Pred točno 10 leti sem v Bordeauxu za svoje Erasmus prijatelje kupila torto. Imeli smo črno-belo natisnjeno zastavico EU, ki jo je nekdo že v kampusu zrezal in prilepil tako, da so bile zvezdice na obeh straneh. V tipičnem francoskem barčku smo naprosili plastične krožnike in zobotrebec, da je zastavica lahko ponosno krasila torto. In tako smo nazdravili na Evropo. Takrat nisem imela pojma, kako pomembna bo postala Evropska unija v mojem življenju in življenju nekaterih mojih odštekanih Erasmus in ostalih prijateljev. Ampak glede Evrope je stvar takšna, da se ti enostavno zgodi. Evrope ne poznaš, dokler je ne srečaš. In enkrat, ko jo spoznaš, ti obrne življenje na glavo.
Last weekend an article on the website of the Slovenian daily business newspaper Finance got my attention. The article summarised a public opinion poll made by Lord Ashcroft Polls about the feeling of Europeans about the UK and Brexit. Besides checking the feeling about Brexit (60% of the interviewed said they want the UK to remain in the EU, while only 10% would like to see the country out), the poll explored which are the EU’s favourite countries and what Europeans most like and dislike of the EU. The results for Slovenia are not a surprise and they show that Slovenians don’t know how the EU works. They also point out that they suffer from a problem common to other Europeans – we want only the benefits the EU brings, while we want the obligations to be carried by others.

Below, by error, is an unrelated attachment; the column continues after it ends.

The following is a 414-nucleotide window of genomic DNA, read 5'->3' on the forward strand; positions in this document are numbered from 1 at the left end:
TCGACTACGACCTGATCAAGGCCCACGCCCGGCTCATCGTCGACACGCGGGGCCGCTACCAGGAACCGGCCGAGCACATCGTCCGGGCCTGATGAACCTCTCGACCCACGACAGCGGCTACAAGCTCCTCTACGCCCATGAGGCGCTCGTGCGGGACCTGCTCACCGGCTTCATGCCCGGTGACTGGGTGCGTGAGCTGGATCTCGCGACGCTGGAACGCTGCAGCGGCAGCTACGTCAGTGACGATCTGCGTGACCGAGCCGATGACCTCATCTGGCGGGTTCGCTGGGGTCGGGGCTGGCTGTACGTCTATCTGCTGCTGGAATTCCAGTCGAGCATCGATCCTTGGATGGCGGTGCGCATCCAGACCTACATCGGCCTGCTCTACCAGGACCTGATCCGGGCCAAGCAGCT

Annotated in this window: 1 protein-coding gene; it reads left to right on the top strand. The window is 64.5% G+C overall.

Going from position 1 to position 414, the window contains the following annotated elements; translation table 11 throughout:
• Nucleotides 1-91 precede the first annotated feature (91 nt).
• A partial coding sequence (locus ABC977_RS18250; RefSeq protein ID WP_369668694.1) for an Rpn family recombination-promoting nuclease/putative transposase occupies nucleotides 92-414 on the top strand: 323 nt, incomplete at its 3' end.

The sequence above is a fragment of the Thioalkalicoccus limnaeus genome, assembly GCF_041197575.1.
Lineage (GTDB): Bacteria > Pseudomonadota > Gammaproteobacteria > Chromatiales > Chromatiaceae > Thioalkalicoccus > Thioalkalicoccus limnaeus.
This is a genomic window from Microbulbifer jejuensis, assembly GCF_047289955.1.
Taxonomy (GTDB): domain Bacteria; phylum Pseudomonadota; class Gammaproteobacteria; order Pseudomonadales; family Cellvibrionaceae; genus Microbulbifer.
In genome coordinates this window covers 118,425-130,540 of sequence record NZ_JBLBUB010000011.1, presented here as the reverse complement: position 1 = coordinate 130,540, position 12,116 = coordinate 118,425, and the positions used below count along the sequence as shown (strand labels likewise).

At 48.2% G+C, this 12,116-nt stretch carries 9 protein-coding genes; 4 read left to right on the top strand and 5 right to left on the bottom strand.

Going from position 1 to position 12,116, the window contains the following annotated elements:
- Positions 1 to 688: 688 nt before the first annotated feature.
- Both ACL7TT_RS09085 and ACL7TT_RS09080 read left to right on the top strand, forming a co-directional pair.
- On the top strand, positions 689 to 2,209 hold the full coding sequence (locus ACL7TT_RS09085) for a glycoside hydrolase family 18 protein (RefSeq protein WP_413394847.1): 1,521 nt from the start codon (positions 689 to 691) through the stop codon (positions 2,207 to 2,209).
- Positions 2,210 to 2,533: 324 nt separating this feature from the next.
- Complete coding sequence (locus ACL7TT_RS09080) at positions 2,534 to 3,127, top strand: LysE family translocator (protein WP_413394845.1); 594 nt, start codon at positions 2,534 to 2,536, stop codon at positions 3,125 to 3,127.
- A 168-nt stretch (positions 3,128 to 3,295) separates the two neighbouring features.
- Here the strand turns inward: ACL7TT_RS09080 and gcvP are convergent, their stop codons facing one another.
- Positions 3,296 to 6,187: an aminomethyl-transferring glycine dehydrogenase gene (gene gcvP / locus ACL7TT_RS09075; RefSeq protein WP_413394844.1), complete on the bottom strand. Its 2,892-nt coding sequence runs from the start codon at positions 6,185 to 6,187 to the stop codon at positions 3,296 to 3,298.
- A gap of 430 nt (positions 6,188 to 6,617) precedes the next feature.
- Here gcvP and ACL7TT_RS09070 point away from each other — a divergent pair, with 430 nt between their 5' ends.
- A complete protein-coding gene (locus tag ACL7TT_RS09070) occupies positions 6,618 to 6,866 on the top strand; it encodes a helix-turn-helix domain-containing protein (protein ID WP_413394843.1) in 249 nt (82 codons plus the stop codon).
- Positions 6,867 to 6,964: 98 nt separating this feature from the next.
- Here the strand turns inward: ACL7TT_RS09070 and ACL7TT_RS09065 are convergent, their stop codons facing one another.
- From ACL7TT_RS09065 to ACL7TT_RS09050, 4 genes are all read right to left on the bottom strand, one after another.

It was 26 years ago that heads of French and German state stood side by side in Strasbourg. Shortly after the fall of the Berlin Wall, François Mitterrand and Helmut Kohl delivered the short speeches of optimism. This week, the German Chancellor Angela Merkel and her French counterpart President François Hollande stood side by side again in front of the Members of the European Parliament (MEPs). In spite of them coming from different spectra of political field, the leaders of these two countries that are considered a “locomotive” of European integration, felt compelled to call on all Europeans to cooperate more. An observer might ask here whether European integrations are really in such serious trouble that they need the push from the side of the funding members. Is the vision of the President of the European Commission, Jean-Claude Juncker, simply not enough to move things into the European direction at the time when each Member State is pulling the strings in its own way? And finally, was the call of Chancellor Merkel and President Hollande in favour of European solidarity overshadowed by their statements in immigration and refugee crisis that the media so happily took up?